The Romanovs seem cursed,”  says one of the younger characters, himself also doomed to not rise to complete power over Russia.

Alpsten has already written ‘Tsarina’ in which we follow the story of how a lowly washer woman Marta has caught the attention of none other than Peter the Great, and not only becomes Catherine I of Russia, but the mother of Elizabeth Petrovna Romanova.

It is the beginning decades of the 1700s and Tsar Peter had a vision for transforming Russia into a modern Western empire, but in this second part of the historical fiction trilogy following the House of the Romanovs Peter is dead. Tsarevna Elizabeth (Lizenka as she is known in the family), is the world’s loveliest Princess, insulated by luxury and free from the burdens of any power. She can pursue her own needs and passions, including sometimes unsuitable men to the Court and a liking for keeping pet monkeys it seems!

Alongside her sister Anoushka, the two sisters disobey servants and wander into the local Golosov Ravine, where like Macbeth they come upon spirits predicting their future lives. This surreal moment is backed to give credence to Elizabeth’s struggles and challenges, but also as a pagan reminder against the spiritual power of the orthodox religion also controlling the throne. There is guilt over the curse but also some hope that it will turn to truth.

When her mother dies, Russia is torn apart by the struggles of politicians and the military wanting to gain power and tear away the rights of the Romanovs. Friends become foes to Elizabeth and her idyllic world is turned on its head. Penniless and powerless, she becomes the fulcrum at the balance of the past and future fate of Russia.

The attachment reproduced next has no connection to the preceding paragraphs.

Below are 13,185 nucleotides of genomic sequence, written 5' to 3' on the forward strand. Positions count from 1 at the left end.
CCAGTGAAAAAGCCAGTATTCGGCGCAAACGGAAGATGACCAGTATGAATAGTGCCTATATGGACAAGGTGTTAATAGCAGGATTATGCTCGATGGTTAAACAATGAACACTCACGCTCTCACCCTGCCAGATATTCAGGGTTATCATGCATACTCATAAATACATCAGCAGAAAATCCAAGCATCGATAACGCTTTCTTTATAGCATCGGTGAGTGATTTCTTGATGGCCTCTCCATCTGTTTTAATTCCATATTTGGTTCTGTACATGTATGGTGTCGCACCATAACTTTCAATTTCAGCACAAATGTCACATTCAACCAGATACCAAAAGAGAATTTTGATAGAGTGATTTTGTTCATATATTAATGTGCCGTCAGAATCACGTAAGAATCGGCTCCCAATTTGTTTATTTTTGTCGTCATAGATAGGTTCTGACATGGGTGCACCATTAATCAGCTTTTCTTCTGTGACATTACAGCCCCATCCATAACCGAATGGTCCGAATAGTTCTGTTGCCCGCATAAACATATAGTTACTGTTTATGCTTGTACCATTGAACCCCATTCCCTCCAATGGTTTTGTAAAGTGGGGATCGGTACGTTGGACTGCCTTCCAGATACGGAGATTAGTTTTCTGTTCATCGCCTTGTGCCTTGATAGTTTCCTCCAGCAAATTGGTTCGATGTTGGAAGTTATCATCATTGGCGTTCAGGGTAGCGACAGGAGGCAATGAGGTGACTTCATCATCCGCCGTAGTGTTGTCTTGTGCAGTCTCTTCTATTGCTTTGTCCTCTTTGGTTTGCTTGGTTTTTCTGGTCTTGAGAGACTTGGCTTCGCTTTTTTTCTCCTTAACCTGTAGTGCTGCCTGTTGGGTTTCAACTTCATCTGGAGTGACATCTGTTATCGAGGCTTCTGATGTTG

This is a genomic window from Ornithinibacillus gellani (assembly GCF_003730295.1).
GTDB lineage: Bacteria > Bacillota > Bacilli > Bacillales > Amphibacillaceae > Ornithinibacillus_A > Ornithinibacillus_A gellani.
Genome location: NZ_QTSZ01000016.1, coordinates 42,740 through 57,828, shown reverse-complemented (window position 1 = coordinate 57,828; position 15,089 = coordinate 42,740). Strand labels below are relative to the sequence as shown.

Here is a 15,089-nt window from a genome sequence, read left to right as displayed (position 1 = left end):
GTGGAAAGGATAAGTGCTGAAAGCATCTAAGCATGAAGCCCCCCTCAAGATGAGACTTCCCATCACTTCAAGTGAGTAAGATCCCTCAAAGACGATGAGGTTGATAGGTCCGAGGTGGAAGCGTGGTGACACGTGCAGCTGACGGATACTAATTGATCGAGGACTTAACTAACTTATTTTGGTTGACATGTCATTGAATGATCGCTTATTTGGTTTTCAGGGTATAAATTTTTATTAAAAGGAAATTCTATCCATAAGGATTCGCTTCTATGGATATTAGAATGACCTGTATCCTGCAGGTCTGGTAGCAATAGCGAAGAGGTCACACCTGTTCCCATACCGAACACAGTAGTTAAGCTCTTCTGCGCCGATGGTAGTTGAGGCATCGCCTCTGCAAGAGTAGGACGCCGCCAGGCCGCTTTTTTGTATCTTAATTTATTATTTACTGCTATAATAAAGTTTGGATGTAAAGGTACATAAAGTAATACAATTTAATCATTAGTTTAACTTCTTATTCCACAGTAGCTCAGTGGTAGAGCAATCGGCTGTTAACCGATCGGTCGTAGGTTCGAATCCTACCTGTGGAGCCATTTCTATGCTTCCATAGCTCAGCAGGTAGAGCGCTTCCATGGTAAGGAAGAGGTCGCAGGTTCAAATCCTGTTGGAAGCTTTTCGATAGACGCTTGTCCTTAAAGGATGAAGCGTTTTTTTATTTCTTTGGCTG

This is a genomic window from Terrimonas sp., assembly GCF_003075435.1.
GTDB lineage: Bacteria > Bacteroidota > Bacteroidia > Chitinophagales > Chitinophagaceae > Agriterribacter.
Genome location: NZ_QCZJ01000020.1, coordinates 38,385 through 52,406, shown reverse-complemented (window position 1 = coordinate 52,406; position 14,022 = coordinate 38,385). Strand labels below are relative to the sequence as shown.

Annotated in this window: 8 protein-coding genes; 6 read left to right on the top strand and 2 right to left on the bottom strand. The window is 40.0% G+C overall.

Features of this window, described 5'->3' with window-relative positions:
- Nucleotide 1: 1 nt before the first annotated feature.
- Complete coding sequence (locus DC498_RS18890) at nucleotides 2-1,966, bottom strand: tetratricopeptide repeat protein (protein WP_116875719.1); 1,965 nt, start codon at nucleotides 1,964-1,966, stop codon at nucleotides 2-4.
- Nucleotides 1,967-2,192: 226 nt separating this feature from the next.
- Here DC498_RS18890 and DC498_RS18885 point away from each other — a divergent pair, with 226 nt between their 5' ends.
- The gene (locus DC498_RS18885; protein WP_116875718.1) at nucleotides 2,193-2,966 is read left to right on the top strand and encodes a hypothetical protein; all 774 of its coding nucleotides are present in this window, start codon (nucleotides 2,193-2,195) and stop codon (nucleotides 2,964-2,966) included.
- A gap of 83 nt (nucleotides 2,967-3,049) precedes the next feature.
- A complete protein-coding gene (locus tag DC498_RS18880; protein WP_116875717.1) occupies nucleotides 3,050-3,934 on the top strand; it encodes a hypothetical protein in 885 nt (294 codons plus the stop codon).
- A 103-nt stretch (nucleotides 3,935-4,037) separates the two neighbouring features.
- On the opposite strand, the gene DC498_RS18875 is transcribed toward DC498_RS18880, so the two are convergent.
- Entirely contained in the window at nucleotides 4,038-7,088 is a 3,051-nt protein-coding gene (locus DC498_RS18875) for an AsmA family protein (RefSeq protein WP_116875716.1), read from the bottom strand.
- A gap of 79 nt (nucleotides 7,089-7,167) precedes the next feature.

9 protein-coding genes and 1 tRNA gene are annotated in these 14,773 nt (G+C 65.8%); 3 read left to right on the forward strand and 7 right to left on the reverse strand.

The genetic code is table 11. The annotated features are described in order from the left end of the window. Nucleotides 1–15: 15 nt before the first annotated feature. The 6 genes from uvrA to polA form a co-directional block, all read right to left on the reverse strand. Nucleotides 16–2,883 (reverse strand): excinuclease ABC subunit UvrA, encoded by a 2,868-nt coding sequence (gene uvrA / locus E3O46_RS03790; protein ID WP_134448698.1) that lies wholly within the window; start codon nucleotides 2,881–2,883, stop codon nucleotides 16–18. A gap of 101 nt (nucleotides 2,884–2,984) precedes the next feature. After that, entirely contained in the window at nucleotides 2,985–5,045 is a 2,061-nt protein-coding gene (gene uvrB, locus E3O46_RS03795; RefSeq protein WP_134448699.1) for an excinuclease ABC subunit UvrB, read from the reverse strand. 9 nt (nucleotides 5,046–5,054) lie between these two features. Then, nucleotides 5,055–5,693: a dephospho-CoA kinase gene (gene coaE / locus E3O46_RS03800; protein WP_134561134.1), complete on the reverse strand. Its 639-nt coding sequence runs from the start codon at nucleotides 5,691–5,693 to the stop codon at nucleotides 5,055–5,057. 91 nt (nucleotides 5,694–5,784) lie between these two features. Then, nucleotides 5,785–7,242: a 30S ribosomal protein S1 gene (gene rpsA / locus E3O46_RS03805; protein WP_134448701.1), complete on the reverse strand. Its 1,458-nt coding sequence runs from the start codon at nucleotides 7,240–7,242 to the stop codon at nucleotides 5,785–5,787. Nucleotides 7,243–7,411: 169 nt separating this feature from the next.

There are sweeping snow scenes with sleds and furs. Wild terrains of vast lands from Siberia (where enemies are sent into exile) alongside the golden domes of Russia’s main cities of Russia and St Petersburg with their wealth and often corrupt greed. The author has a superb style and entirely captures the place and the people of Russia at this time. We can glory in the rich trappings and clothes of power and also feel for the peasants whose love and devotion to whom they regard as the real Romanov ruler will stand for much for Elizabeth.

Elizabeth is a plucky princess. She has obstructions on all sides but loyalty and her love of her country and its people will have to see her through the traumas and heartbreak. She has lovers from soldiers to singers and we cry for her losses in love. There are some great characters through her life and the pages including the dwarf court jester D’Acosta, Illinchaya the childhood nurse of both sisters and Lestocq, French aristocrat and physician – much needed in the time of death and diseases such as smallpox. There are definite baddies – intent on destroying the dynasty and Elizabeth needs either to escape or engage and fight for her family.

I loved it as a personal read. Reading slowly and enjoying both the plot, the characters and the sweeping saga style by the author. I’m a sucker for the Russian classics such as  War and Peace, Anna Karenina and I can happily put Ellen Alpsten’s novels in such a mould for this century. This encompasses so much well researched history, and although there is a long list of characters at the start, remember nearly all are real from the time (with a few added for fictional drama). Settle down, even in the summer, by a roaring fire and a shot of vodka – these words will warm a lot of reading joy. From Russia with much love!

Book clubs will probably want to start with the first book Tsarina to get a foothold into the Romanovs, but I am sure the whole series will gather lots of fans. Never mind the recent Helen Mirren bash at Catherine the Great this one has all the drama (and sex) you need!

Review by Philipa Coughlan

Published by Bloomsbury Publishing (8 July 2021)
Hardback, ISBN 978-1526608635